I assume that there aren’t any chances to collaborate, at this point. It’s hard enough to just find a copy of the book that isn’t on Amazon, and there isn’t any known repository of the text. Something similar goes for Occupy This Theater! and Occupy This Poem. The Wordsley pseudonym has since moved on to a book about safe cannabis smoking in a world creeping towards legalization.
About the best that I can recommend is to pay for the books.
We’re introduced to some fictional literature and authors, from Roger Dumphries and his Potomac Finch Dream at the start to Janet Smith’s Magglehop Visits Grandma at the end of this half. We see each of the five (so far) books at critical obligatory moments in the plots, which introduce us to the major characters.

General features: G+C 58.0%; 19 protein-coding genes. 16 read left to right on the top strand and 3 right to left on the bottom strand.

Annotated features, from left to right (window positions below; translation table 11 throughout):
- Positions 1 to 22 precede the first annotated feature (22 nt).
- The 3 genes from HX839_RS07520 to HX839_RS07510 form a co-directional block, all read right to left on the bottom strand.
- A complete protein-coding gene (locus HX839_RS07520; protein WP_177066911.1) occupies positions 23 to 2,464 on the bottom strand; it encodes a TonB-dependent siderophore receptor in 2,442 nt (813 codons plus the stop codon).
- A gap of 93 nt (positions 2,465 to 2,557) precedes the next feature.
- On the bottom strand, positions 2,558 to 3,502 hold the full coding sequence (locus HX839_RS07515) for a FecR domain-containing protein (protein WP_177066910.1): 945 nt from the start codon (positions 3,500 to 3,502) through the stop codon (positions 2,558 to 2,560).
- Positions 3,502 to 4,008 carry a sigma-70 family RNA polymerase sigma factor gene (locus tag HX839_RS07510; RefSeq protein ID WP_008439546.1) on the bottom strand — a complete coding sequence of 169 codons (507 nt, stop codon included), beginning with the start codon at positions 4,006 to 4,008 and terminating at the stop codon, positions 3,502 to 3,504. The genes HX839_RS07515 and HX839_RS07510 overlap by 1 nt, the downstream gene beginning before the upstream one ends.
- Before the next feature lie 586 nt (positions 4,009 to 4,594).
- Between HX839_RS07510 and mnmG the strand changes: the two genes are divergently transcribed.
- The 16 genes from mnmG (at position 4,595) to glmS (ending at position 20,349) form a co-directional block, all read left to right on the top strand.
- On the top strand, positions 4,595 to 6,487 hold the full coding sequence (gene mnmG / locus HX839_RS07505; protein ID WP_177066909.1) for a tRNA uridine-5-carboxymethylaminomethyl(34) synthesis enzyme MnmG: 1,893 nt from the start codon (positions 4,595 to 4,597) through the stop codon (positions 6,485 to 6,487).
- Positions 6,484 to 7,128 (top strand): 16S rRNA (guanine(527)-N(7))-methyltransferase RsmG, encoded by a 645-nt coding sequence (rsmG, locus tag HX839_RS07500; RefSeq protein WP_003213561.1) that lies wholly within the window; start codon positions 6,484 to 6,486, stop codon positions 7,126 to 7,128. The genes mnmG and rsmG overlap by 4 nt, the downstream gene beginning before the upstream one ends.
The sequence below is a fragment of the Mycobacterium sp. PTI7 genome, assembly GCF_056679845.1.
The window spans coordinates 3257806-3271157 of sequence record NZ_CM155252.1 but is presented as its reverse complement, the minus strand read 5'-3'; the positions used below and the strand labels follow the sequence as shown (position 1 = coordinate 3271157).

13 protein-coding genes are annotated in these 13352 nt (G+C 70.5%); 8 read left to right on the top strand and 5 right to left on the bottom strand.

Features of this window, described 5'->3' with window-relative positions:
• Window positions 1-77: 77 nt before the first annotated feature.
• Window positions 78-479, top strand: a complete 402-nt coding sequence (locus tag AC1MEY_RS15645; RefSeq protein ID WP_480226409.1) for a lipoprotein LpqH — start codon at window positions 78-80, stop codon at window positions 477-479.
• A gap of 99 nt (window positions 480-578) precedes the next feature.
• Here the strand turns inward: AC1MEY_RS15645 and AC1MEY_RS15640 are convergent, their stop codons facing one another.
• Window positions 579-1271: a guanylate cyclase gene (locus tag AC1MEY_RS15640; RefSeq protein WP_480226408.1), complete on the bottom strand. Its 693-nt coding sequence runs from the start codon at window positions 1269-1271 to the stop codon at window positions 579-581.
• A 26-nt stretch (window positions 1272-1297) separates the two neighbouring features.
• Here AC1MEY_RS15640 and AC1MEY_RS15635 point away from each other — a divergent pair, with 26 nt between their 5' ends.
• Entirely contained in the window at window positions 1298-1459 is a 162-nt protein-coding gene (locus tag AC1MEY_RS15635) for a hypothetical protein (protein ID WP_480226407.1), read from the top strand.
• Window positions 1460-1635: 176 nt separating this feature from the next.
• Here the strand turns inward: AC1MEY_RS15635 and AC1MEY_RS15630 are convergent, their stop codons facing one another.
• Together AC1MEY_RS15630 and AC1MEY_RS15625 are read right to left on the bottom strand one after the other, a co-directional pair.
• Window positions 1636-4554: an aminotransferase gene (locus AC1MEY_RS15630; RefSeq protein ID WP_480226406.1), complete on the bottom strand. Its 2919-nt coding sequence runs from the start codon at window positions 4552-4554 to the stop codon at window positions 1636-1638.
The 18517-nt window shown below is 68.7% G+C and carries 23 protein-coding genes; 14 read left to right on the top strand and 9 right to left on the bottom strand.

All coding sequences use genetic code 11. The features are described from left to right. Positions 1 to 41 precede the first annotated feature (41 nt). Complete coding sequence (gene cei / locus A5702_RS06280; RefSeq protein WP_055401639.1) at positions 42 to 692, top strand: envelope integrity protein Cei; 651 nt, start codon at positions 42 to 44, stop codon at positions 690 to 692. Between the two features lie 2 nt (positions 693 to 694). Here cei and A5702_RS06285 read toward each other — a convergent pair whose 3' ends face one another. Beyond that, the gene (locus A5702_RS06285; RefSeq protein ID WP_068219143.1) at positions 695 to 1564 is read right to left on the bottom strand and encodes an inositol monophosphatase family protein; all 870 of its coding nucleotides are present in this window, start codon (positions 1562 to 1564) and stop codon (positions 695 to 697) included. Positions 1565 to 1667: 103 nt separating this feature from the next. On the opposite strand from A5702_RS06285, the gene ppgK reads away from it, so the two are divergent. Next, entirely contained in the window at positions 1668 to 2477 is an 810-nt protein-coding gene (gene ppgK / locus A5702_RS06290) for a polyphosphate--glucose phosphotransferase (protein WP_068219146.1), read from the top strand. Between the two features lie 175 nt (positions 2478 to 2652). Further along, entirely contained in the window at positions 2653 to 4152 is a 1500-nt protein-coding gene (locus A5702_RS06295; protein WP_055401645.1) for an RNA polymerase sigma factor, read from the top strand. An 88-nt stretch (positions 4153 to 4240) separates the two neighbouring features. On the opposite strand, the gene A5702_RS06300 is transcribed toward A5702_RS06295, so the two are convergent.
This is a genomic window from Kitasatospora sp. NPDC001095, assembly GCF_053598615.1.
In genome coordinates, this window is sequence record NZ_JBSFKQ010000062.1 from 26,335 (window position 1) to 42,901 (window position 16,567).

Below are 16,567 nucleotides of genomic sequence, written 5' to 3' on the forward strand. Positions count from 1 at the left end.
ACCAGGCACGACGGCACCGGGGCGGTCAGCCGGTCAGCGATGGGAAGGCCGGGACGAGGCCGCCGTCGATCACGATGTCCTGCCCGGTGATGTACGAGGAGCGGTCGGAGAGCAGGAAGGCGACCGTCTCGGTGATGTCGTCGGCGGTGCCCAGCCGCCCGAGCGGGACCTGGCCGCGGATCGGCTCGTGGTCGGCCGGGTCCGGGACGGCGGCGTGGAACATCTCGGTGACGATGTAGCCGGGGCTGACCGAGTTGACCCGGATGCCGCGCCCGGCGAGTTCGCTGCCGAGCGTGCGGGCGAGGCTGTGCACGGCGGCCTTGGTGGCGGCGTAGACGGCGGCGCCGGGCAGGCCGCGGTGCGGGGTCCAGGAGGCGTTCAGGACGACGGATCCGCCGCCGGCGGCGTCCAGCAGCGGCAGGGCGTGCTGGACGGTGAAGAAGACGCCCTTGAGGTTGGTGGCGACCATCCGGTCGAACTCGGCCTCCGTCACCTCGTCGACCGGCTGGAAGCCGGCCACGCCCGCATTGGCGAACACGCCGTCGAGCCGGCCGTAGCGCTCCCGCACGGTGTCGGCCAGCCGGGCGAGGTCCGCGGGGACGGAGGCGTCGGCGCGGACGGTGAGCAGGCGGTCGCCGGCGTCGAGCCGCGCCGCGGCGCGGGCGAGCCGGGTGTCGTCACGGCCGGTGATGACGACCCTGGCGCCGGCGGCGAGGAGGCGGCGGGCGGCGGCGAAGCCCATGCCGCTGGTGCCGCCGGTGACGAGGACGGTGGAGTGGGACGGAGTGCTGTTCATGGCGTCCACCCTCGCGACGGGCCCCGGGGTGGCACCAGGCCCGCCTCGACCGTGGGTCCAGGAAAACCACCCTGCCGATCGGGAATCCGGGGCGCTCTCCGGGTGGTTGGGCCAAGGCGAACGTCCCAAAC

More obviously, this book also introduces the idea of unpopular character archetypes resenting their lack of representation in storytelling, and touches briefly on the colonial reasons that the situation persists. Near the end of this half, it also expands this idea to include obsolete archetypes, such as racist stereotypes. That last bit isn’t ideal, asking us to sympathize with offensive caricatures, but I can give you a quick preview that the series (including this book) does deal with Uncast who have merely lost popularity along with their genres.
Next time, we’ll finish Occupy This Novel!, reading Chapters Six through Ten.
While we wait for that, what does everybody else think about the first half of the book?
Credits: The header image is the cover of Occupy This Novel! by Nicholas D. Ouellette, made available under the terms of the same license as the novel. The image of the Occupy hand signals by Ruben de Haas has been made available under the terms of the Creative Commons Attribution-Share Alike 3.0 Unported license.